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Questions

From: William Loughborough <love26@gorge.net>
Date: Fri, 06 Mar 1998 16:00:13 -0800
Message-ID: <35008E0D.2AB31C6C@gorge.net>
To: "w3c-wai-ig@w3.org" <w3c-wai-ig@w3.org>
There are three main things that obstruct Web Access: The HTML (or
whatever else might be used) of the web sites; the browser; the screen
reader (I am restricting this missive to visual impairment access).

While we often discuss the latter two it seems that the area with which
we have (I think rightly) the most concern is the first and that is what
one of the Working Groups has come up with guidelines and checklists,
etc. for.

My question: which of the (particularly the REQUIRED) guide lines is
amenable to some form of automation, be it a proxy server or a client
side filter?

In the authoring group we have discussed the possibility of "default
ALT-tags" but that seems about as likely as a photo reader that is as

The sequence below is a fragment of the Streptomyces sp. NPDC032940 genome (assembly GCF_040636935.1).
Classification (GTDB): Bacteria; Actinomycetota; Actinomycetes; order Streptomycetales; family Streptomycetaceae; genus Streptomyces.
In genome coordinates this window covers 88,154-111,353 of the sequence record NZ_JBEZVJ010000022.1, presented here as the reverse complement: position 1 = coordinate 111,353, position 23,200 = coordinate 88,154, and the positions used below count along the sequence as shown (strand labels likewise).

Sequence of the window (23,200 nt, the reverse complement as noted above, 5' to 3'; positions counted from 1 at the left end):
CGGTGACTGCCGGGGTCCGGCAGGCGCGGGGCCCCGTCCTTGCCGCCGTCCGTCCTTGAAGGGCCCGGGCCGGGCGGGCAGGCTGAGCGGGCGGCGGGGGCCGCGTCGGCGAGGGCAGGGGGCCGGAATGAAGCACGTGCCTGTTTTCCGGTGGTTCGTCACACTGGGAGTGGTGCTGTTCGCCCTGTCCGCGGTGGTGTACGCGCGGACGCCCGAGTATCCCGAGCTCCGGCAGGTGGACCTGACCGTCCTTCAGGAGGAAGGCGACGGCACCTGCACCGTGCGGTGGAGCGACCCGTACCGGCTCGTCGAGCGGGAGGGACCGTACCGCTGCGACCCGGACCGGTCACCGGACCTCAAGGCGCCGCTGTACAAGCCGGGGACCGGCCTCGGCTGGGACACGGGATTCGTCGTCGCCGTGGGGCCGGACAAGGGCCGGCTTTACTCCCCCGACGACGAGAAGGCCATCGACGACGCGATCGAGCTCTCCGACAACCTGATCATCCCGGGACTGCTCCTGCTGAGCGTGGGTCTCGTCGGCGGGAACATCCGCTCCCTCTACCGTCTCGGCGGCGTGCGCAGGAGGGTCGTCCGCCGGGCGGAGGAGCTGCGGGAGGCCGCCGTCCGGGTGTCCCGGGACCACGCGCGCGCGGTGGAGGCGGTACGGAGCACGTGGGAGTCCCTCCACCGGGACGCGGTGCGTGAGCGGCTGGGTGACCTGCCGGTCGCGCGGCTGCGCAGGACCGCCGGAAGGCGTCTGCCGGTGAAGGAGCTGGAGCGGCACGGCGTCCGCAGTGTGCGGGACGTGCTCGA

good as an OCR (and we all know that those are far from perfect, though
now much better than voice recognition, e.g.).  In other words not
something that a handful of volunteers is likely to succeed with.  What
about some of the other REQUIRED things?

If anything can be solved by any form of agent, as apparently is
possible with HTML validators that can convert formatting to CSS use,
etc. it would behoove us to get those over and done with.

My guess is that we will be left with the thorniest of stuff, yet it is
that which sets humans apart, a conscious requirement to do those things
that machines cannot (yet?) do.
-- 
Love.
            ACCESSIBILITY IS RIGHT - NOT PRIVILEGE
http://dicomp.pair.com
Received on Friday, 6 March 1998 19:02:39 GMT

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